Praise for Little Brother:
‘I’d recommend ‘Little Brother’ over pretty much any book I’ve read this year. Because I think it’ll change lives. It’s a wonderful, important book’ Neil Gaiman
‘Cory Doctorow’s novel could hardly be more relevant, scary and eye-opening … seriously entertaining.’ The Times
‘A cracking read’ Guardian
‘A well structured and superbly executed thriller with breakneck pacing and an emotional payoff to boot. Engaging, thought provoking, and at times harrowing.SciFi Now
‘An entertaining thriller and a thoughful polemic on Internet-era civil rights … a terrific read’ New York Times
‘A compulsive and chillingly credible read … would make a great discussion for any reading group’ New Books
‘A tale of struggle familiar to any teenager, about those moments when you choose what your life is going to mean.’ Steven Gould, author of ‘Jumper’
From the Author
1. Makers is concerned with the end of the economy. Can you see the changes that occur in the plot ever coming to pass?
Not as such – this isn’t meant to be predictive so much as allegorical. The kinds of microcapitalized, microprofitable firms in Makers
are already here today in the form of millions of web-startups that needed little or no money to get going, and that needed to innovate all the time to stay profitable. 2. Little Brother has won, or been nominated for, several notable awards. Has this changed your writing in any way?
I don't think so! Every book is different, of course, because I’m in different circumstances every time. The book I’m writing now, For the Win
, is the first book I wrote as a father, which means that the time to write it has been stolen in smaller, more intense sips than previous books; it’s also the first book I ever set out to research almost from scratch, reading hundreds of books and articles and travelling all over Asia for it. That, too, effected the writing – I feel like these macro-factors change the work more than awards (also, I had previously won and been nominated for many of the same awards!)
3. You have been described as a ‘digital-rights activist’. Do you feel that this comes across in your novels?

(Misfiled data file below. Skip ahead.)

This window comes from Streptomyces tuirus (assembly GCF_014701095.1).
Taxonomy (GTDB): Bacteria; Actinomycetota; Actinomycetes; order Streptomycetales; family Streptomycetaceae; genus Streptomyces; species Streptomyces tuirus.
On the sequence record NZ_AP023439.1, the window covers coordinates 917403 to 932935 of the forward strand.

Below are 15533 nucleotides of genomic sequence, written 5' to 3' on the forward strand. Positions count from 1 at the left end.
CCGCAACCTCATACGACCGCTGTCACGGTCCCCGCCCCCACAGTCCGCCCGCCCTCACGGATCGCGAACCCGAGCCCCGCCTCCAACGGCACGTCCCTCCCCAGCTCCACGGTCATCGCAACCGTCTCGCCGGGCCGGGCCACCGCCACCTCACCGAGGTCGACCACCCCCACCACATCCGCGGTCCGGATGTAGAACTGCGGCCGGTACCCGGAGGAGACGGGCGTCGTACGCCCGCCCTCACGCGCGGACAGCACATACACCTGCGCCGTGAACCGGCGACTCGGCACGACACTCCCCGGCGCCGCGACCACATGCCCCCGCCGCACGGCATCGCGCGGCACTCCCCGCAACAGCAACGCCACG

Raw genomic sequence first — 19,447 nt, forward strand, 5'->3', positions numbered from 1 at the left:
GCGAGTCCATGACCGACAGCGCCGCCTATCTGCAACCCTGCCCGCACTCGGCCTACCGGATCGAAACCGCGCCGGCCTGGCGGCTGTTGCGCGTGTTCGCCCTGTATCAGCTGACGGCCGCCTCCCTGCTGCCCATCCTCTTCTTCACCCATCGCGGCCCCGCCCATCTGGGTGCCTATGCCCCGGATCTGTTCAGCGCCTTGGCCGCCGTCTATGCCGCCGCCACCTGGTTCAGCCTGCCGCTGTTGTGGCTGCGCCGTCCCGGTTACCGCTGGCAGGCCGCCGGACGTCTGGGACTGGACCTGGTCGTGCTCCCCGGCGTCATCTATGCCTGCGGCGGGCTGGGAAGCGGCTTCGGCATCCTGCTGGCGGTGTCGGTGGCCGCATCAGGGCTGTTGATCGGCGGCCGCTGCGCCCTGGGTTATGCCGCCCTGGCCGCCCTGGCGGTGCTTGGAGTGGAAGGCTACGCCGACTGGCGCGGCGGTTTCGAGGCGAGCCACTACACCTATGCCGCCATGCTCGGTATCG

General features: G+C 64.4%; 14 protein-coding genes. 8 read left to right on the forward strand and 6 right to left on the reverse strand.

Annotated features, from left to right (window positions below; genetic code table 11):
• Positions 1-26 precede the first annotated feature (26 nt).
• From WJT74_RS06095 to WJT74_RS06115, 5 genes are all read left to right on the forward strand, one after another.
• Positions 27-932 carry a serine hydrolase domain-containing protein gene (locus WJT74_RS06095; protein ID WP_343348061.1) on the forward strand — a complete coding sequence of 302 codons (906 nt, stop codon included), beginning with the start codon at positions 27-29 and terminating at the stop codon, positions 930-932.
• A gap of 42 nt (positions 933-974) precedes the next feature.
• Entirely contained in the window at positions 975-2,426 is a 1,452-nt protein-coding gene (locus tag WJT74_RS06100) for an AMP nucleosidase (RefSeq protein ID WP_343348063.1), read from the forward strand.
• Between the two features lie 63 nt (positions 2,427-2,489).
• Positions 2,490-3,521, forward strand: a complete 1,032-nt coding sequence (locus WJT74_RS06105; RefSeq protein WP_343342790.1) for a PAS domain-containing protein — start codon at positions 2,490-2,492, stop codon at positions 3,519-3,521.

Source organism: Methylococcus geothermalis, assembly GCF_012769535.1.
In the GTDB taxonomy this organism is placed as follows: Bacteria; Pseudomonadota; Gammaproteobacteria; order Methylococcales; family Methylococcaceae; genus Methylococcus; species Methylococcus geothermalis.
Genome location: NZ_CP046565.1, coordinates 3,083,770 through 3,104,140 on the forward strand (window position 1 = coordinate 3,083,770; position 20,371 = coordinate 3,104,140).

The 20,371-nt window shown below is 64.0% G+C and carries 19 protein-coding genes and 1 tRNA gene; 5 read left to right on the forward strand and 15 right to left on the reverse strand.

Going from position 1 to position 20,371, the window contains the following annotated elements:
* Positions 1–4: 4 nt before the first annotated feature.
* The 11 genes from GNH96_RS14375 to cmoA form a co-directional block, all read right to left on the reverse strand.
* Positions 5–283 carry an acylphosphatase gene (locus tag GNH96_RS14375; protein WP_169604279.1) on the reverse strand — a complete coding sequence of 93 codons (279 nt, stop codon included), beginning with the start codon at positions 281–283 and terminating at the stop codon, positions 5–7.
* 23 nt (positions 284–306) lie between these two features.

Yes, of course. I think sf is best at describing the social changes wrought by technological change; an activist tries to *steer* the social changes wrought by technological change. Describing and steering are closely related activities. 4. One of the things I found most enjoyable about MAKERS was the strong characterisation. Did you have a favourite character to write?
I think I had the most fun with the villain, Freddie, who epitomizes the kind of sleazy, cynical, lazy technologist that frustrates me the most. Getting into his head was a real adventure.
5. What can we expect from you in your next books?
In the twenty-first century, it’s not just capital that’s globalized: labour is, too. The Webblies are a union of ‘gold-farmers’ who labour day and night in video-games, amassing virtual gold that’s sold on to rich players. They fight their bosses, the people who own the games, and the rich speculators who trade in derivatives of game-gold for the right to organize a trade-union. And they do it all under the noses of the ruling elites in China and the rest of Asia by using video-games to outsmart them. For the Win
is a book that explains labour politics and macroeconomics for kids, using an army of clever, dedicated, and endangered boys and girls who play video-games to do it. The Webblies fight pitched battles in every flavour of cyberspace, in the ports of Los Angeles, on container ships, in the slums of Mumbai, in the red light district of Singapore, and in South China’s enormous industrial cities. They are so successful that they provoke a worldwide general strike – and incur the wrath of the rich and powerful around the world. Blending near-future speculation with the exuberant gamer underground and the globalized net-culture, this is a book that gives young people the frame to understand economic meltdown, Ponzi schemes, and overheated investment bubbles.